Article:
With audit logs, in other words, you can systematically monitor which new cloud resources were deployed, which IAM policies were changed, which user accounts were added or deleted, and so on. And you can do this across all of your cloud environments and services.
With this information, you can gain early visibility into potential security threats, even in cases where a threat has not yet evolved into an actual breach. For example, audit logs can alert you to the creation of an unauthorized VM or a new IAM role, which could be some of the first steps that attackers take as they work to establish a beachhead within your cloud environment.
Using Cloud Audit Logs
All of the major public cloud providers offer native services to enable audit logging and help you track the logs. However, because these services typically work only with individual cloud accounts and individual clouds, you should aggregate cloud audit logs from across your various cloud environments so that you can analyze them centrally, using third-party auditing tools that are capable of detecting suspicious patterns within audit data from any public cloud environment.
You should also take care to configure cloud auditing effectively. The key to a good audit log is to strike the right balance between recording too much information and too little. You typically don’t need to know about every single minor change that takes place in your cloud environment, and if you log too much, you set your team up for alert fatigue. But you do want to know about major security-related events, such as changes to IAM configurations, network settings updates, the deployment of new workloads, or changes to user accounts.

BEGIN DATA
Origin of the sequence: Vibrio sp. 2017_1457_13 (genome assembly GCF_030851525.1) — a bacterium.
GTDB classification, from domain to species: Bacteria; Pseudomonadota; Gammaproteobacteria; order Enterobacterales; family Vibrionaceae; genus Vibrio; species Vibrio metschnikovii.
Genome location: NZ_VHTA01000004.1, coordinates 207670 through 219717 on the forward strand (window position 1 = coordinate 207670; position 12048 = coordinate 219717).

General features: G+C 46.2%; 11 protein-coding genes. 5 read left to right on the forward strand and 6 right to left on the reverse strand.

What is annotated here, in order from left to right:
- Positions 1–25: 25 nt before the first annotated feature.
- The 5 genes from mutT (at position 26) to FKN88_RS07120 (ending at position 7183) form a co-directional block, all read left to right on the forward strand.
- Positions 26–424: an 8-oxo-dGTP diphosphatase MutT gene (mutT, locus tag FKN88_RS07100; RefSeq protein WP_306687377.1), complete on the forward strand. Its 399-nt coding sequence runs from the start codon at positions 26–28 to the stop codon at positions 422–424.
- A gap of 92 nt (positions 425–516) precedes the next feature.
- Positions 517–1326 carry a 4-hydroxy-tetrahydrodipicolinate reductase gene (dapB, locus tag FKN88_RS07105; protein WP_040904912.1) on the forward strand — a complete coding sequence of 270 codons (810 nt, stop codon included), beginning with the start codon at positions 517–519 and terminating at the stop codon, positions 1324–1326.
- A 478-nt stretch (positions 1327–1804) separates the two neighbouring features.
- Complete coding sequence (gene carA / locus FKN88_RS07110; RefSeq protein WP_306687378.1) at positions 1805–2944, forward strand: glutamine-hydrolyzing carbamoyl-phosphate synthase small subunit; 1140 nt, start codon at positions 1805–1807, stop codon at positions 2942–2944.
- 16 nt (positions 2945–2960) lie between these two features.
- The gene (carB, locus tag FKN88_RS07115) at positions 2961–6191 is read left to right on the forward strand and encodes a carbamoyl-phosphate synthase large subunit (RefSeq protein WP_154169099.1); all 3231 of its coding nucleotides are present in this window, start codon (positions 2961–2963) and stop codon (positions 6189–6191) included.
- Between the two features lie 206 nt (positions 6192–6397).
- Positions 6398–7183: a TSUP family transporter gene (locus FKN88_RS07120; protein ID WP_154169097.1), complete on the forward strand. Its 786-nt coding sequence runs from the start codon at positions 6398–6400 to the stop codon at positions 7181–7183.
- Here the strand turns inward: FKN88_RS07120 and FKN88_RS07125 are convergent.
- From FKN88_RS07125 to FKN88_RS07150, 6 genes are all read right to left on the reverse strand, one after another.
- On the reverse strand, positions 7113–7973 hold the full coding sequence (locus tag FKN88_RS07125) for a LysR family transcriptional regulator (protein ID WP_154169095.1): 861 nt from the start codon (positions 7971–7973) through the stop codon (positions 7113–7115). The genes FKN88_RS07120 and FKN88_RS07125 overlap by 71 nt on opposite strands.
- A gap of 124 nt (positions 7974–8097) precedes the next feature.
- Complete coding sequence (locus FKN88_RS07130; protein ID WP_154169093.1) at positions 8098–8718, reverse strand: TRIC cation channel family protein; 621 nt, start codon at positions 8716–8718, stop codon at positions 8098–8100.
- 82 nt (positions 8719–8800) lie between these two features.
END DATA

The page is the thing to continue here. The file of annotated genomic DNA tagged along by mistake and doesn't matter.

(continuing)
Cloud Threat Detection
While audit logging is the first step in detecting potential breaches, threat detection goes further. Threat detection is the use of a variety of data sources – such as audit logs, networking logs, and cloud metrics – to detect active threats and assess their potential impact.
In other words, threat detection not only helps you to identify breaches, but also to understand the nature of each breach and how much damage it could potentially cause. In turn, threat detection helps you formulate a plan for responding in the most efficient way to the various threats that your cloud environments face.